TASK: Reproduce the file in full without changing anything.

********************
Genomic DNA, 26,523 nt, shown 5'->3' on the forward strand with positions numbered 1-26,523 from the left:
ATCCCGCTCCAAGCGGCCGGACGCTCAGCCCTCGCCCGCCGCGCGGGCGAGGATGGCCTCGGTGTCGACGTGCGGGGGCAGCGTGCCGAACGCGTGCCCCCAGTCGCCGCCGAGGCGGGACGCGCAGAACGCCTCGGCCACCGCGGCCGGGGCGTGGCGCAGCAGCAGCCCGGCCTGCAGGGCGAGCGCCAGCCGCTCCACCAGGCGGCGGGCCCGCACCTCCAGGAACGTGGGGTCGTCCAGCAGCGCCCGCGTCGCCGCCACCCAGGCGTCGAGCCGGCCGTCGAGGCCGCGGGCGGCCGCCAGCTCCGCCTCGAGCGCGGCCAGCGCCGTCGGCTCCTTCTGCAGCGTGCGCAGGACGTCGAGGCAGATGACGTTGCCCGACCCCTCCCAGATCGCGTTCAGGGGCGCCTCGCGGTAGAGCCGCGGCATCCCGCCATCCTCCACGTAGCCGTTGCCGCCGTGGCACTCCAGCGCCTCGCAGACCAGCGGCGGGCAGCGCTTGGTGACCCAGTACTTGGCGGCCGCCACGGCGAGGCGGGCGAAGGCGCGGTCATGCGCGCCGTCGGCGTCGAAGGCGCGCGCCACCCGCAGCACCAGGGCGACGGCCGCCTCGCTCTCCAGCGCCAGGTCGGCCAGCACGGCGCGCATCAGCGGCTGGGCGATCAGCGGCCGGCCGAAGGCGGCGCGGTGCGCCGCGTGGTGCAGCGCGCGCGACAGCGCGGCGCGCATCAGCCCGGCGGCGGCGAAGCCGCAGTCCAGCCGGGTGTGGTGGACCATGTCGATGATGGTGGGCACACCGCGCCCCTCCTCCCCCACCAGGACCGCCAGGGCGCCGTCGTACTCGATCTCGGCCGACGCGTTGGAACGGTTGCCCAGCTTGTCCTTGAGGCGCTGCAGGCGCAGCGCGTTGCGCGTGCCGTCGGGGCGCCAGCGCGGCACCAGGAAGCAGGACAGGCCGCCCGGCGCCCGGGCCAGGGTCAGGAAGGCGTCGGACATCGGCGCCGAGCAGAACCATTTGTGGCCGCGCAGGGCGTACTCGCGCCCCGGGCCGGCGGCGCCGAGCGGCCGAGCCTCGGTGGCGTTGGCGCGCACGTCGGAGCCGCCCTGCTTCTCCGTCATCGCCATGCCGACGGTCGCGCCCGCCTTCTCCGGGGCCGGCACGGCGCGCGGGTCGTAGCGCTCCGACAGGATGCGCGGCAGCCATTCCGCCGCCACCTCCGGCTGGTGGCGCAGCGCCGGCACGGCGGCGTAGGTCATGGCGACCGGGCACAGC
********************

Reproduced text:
Genomic DNA, 26,523 nt, shown 5'->3' on the forward strand with positions numbered 1-26,523 from the left:
ATCCCGCTCCAAGCGGCCGGACGCTCAGCCCTCGCCCGCCGCGCGGGCGAGGATGGCCTCGGTGTCGACGTGCGGGGGCAGCGTGCCGAACGCGTGCCCCCAGTCGCCGCCGAGGCGGGACGCGCAGAACGCCTCGGCCACCGCGGCCGGGGCGTGGCGCAGCAGCAGCCCGGCCTGCAGGGCGAGCGCCAGCCGCTCCACCAGGCGGCGGGCCCGCACCTCCAGGAACGTGGGGTCGTCCAGCAGCGCCCGCGTCGCCGCCACCCAGGCGTCGAGCCGGCCGTCGAGGCCGCGGGCGGCCGCCAGCTCCGCCTCGAGCGCGGCCAGCGCCGTCGGCTCCTTCTGCAGCGTGCGCAGGACGTCGAGGCAGATGACGTTGCCCGACCCCTCCCAGATCGCGTTCAGGGGCGCCTCGCGGTAGAGCCGCGGCATCCCGCCATCCTCCACGTAGCCGTTGCCGCCGTGGCACTCCAGCGCCTCGCAGACCAGCGGCGGGCAGCGCTTGGTGACCCAGTACTTGGCGGCCGCCACGGCGAGGCGGGCGAAGGCGCGGTCATGCGCGCCGTCGGCGTCGAAGGCGCGCGCCACCCGCAGCACCAGGGCGACGGCCGCCTCGCTCTCCAGCGCCAGGTCGGCCAGCACGGCGCGCATCAGCGGCTGGGCGATCAGCGGCCGGCCGAAGGCGGCGCGGTGCGCCGCGTGGTGCAGCGCGCGCGACAGCGCGGCGCGCATCAGCCCGGCGGCGGCGAAGCCGCAGTCCAGCCGGGTGTGGTGGACCATGTCGATGATGGTGGGCACACCGCGCCCCTCCTCCCCCACCAGGACCGCCAGGGCGCCGTCGTACTCGATCTCGGCCGACGCGTTGGAACGGTTGCCCAGCTTGTCCTTGAGGCGCTGCAGGCGCAGCGCGTTGCGCGTGCCGTCGGGGCGCCAGCGCGGCACCAGGAAGCAGGACAGGCCGCCCGGCGCCCGGGCCAGGGTCAGGAAGGCGTCGGACATCGGCGCCGAGCAGAACCATTTGTGGCCGCGCAGGGCGTACTCGCGCCCCGGGCCGGCGGCGCCGAGCGGCCGAGCCTCGGTGGCGTTGGCGCGCACGTCGGAGCCGCCCTGCTTCTCCGTCATCGCCATGCCGACGGTCGCGCCCGCCTTCTCCGGGGCCGGCACGGCGCGCGGGTCGTAGCGCTCCGACAGGATGCGCGGCAGCCATTCCGCCGCCACCTCCGGCTGGTGGCGCAGCGCCGGCACGGCGGCGTAGGTCATGGCGACCGGGCACAGC